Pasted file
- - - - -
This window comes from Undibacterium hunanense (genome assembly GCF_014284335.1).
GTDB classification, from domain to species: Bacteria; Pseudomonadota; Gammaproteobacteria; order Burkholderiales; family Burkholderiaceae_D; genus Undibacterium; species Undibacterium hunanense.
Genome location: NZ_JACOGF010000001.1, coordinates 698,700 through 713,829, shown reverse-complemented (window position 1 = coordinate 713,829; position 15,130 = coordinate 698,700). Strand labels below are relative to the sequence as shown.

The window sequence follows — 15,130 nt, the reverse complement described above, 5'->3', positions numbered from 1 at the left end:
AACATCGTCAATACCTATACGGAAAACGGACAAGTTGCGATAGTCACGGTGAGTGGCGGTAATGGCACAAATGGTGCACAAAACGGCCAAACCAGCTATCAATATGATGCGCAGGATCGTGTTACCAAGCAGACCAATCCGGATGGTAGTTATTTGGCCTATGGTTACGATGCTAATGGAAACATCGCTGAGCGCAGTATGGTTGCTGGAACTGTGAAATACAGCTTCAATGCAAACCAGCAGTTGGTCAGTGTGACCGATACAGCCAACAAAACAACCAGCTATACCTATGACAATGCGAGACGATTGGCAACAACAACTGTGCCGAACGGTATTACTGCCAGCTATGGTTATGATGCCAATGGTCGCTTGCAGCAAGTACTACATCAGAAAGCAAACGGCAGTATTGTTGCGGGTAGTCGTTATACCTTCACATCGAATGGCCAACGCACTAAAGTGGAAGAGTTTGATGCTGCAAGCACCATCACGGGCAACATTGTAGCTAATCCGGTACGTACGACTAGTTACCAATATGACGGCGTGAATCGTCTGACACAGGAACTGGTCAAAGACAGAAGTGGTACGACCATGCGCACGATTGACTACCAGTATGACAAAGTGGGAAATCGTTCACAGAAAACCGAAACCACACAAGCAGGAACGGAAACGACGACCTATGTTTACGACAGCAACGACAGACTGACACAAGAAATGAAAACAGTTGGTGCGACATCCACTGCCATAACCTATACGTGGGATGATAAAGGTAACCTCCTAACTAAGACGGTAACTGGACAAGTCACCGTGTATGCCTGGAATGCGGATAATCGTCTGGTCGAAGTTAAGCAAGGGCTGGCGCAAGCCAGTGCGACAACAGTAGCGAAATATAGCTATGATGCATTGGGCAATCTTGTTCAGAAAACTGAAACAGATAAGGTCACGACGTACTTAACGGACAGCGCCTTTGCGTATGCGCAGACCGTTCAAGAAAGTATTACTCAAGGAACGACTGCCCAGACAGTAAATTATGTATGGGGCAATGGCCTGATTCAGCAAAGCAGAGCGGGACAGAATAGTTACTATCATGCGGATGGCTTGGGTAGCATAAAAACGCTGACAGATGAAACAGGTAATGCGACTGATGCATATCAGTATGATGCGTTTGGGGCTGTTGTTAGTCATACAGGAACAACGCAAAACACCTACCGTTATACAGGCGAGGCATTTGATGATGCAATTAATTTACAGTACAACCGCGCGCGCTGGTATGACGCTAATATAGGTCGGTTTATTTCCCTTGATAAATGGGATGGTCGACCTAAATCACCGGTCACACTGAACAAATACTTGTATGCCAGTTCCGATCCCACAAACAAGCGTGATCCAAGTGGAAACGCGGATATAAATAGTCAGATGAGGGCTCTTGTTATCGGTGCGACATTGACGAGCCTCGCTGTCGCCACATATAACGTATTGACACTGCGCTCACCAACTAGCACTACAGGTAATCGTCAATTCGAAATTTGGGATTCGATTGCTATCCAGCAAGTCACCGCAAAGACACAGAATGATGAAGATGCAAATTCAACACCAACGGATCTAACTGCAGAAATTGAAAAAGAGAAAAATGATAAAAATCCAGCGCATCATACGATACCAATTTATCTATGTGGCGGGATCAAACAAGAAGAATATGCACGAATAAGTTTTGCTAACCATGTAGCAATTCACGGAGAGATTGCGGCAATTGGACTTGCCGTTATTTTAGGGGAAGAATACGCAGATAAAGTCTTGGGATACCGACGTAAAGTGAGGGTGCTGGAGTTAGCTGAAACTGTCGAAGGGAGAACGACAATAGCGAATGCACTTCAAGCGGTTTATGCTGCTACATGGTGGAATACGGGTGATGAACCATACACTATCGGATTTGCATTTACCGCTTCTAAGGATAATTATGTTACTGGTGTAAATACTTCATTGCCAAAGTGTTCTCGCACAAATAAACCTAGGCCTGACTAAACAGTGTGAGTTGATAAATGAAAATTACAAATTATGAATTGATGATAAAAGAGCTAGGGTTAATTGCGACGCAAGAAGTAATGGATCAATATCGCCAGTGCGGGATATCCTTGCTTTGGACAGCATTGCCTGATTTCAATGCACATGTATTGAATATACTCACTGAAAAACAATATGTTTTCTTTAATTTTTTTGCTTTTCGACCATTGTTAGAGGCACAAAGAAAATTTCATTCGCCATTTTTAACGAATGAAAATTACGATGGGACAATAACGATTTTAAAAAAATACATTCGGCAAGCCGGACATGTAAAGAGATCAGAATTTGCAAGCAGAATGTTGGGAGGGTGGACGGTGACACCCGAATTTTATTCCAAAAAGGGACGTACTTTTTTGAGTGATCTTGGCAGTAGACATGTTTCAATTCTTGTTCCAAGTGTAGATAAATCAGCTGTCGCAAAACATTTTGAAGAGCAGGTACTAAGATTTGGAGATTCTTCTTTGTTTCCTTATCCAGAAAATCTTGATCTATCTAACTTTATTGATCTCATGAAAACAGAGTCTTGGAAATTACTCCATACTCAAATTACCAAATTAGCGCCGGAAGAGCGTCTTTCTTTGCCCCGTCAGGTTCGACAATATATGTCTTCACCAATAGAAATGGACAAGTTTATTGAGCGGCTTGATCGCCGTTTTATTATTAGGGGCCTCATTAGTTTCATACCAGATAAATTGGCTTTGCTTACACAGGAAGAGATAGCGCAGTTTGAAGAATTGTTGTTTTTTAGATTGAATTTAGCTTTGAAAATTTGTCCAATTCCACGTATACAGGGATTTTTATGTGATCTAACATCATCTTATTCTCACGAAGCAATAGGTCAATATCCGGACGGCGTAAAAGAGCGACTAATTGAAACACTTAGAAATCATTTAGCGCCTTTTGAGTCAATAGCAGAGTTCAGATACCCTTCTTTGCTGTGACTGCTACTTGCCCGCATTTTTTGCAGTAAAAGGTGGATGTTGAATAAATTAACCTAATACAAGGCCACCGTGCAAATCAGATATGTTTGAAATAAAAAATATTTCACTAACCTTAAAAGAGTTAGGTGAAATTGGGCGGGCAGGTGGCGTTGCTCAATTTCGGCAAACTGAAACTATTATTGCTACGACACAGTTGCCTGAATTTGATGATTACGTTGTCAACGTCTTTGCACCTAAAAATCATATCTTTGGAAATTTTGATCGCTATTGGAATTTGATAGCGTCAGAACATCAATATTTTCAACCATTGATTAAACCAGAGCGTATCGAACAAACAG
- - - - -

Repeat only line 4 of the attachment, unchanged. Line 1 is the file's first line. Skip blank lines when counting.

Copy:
The window sequence follows — 15,130 nt, the reverse complement described above, 5'->3', positions numbered from 1 at the left end: